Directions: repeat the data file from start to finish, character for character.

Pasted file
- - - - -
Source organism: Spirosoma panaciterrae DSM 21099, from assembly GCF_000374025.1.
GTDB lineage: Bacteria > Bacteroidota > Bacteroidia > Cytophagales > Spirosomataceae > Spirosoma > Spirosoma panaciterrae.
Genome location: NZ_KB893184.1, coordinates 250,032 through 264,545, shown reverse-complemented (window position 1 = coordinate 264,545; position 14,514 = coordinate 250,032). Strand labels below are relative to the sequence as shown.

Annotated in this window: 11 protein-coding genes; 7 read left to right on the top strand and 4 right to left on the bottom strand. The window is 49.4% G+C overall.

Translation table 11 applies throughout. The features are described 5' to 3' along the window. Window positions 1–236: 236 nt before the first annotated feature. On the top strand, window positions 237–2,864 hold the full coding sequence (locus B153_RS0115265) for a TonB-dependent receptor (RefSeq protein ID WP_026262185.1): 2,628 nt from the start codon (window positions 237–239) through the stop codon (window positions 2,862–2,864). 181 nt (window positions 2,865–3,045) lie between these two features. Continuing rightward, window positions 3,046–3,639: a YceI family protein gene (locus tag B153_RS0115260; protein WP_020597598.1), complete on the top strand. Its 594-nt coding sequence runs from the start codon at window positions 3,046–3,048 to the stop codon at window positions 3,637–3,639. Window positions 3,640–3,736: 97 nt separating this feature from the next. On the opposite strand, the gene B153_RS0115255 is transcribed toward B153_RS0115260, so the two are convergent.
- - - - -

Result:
Source organism: Spirosoma panaciterrae DSM 21099, from assembly GCF_000374025.1.
GTDB lineage: Bacteria > Bacteroidota > Bacteroidia > Cytophagales > Spirosomataceae > Spirosoma > Spirosoma panaciterrae.
Genome location: NZ_KB893184.1, coordinates 250,032 through 264,545, shown reverse-complemented (window position 1 = coordinate 264,545; position 14,514 = coordinate 250,032). Strand labels below are relative to the sequence as shown.

Annotated in this window: 11 protein-coding genes; 7 read left to right on the top strand and 4 right to left on the bottom strand. The window is 49.4% G+C overall.

Translation table 11 applies throughout. The features are described 5' to 3' along the window. Window positions 1–236: 236 nt before the first annotated feature. On the top strand, window positions 237–2,864 hold the full coding sequence (locus B153_RS0115265) for a TonB-dependent receptor (RefSeq protein ID WP_026262185.1): 2,628 nt from the start codon (window positions 237–239) through the stop codon (window positions 2,862–2,864). 181 nt (window positions 2,865–3,045) lie between these two features. Continuing rightward, window positions 3,046–3,639: a YceI family protein gene (locus tag B153_RS0115260; protein WP_020597598.1), complete on the top strand. Its 594-nt coding sequence runs from the start codon at window positions 3,046–3,048 to the stop codon at window positions 3,637–3,639. Window positions 3,640–3,736: 97 nt separating this feature from the next. On the opposite strand, the gene B153_RS0115255 is transcribed toward B153_RS0115260, so the two are convergent.